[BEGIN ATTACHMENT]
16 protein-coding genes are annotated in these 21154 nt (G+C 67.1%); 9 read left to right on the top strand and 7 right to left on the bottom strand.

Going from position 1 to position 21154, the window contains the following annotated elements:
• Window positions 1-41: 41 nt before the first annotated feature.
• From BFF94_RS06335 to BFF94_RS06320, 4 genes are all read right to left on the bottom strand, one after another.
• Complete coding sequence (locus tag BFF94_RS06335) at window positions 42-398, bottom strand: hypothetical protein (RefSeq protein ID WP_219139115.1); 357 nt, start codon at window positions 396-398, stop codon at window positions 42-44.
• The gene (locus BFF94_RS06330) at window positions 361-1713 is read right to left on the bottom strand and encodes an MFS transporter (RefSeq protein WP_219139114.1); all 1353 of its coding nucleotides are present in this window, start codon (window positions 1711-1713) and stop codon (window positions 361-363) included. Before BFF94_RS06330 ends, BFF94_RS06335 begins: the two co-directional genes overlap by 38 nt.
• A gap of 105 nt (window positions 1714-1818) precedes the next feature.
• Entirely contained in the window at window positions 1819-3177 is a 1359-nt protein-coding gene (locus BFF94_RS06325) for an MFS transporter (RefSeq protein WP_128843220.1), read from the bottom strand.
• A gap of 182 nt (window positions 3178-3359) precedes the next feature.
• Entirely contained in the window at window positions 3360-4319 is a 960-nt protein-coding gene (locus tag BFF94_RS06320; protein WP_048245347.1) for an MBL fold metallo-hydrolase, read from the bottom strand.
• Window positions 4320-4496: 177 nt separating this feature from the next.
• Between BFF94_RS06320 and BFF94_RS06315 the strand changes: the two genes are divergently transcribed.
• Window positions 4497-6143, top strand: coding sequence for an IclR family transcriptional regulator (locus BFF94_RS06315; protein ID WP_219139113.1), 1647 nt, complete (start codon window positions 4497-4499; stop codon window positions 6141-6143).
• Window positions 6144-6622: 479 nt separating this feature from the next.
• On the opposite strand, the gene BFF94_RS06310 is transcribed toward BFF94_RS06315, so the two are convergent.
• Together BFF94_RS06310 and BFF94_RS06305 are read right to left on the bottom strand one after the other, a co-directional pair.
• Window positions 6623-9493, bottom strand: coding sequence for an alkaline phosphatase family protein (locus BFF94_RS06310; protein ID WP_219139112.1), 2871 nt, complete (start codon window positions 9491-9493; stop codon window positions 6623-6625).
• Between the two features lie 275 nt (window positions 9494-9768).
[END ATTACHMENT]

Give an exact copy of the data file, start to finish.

16 protein-coding genes are annotated in these 21154 nt (G+C 67.1%); 9 read left to right on the top strand and 7 right to left on the bottom strand.

Going from position 1 to position 21154, the window contains the following annotated elements:
• Window positions 1-41: 41 nt before the first annotated feature.
• From BFF94_RS06335 to BFF94_RS06320, 4 genes are all read right to left on the bottom strand, one after another.
• Complete coding sequence (locus tag BFF94_RS06335) at window positions 42-398, bottom strand: hypothetical protein (RefSeq protein ID WP_219139115.1); 357 nt, start codon at window positions 396-398, stop codon at window positions 42-44.
• The gene (locus BFF94_RS06330) at window positions 361-1713 is read right to left on the bottom strand and encodes an MFS transporter (RefSeq protein WP_219139114.1); all 1353 of its coding nucleotides are present in this window, start codon (window positions 1711-1713) and stop codon (window positions 361-363) included. Before BFF94_RS06330 ends, BFF94_RS06335 begins: the two co-directional genes overlap by 38 nt.
• A gap of 105 nt (window positions 1714-1818) precedes the next feature.
• Entirely contained in the window at window positions 1819-3177 is a 1359-nt protein-coding gene (locus BFF94_RS06325) for an MFS transporter (RefSeq protein WP_128843220.1), read from the bottom strand.
• A gap of 182 nt (window positions 3178-3359) precedes the next feature.
• Entirely contained in the window at window positions 3360-4319 is a 960-nt protein-coding gene (locus tag BFF94_RS06320; protein WP_048245347.1) for an MBL fold metallo-hydrolase, read from the bottom strand.
• Window positions 4320-4496: 177 nt separating this feature from the next.
• Between BFF94_RS06320 and BFF94_RS06315 the strand changes: the two genes are divergently transcribed.
• Window positions 4497-6143, top strand: coding sequence for an IclR family transcriptional regulator (locus BFF94_RS06315; protein ID WP_219139113.1), 1647 nt, complete (start codon window positions 4497-4499; stop codon window positions 6141-6143).
• Window positions 6144-6622: 479 nt separating this feature from the next.
• On the opposite strand, the gene BFF94_RS06310 is transcribed toward BFF94_RS06315, so the two are convergent.
• Together BFF94_RS06310 and BFF94_RS06305 are read right to left on the bottom strand one after the other, a co-directional pair.
• Window positions 6623-9493, bottom strand: coding sequence for an alkaline phosphatase family protein (locus BFF94_RS06310; protein ID WP_219139112.1), 2871 nt, complete (start codon window positions 9491-9493; stop codon window positions 6623-6625).
• Between the two features lie 275 nt (window positions 9494-9768).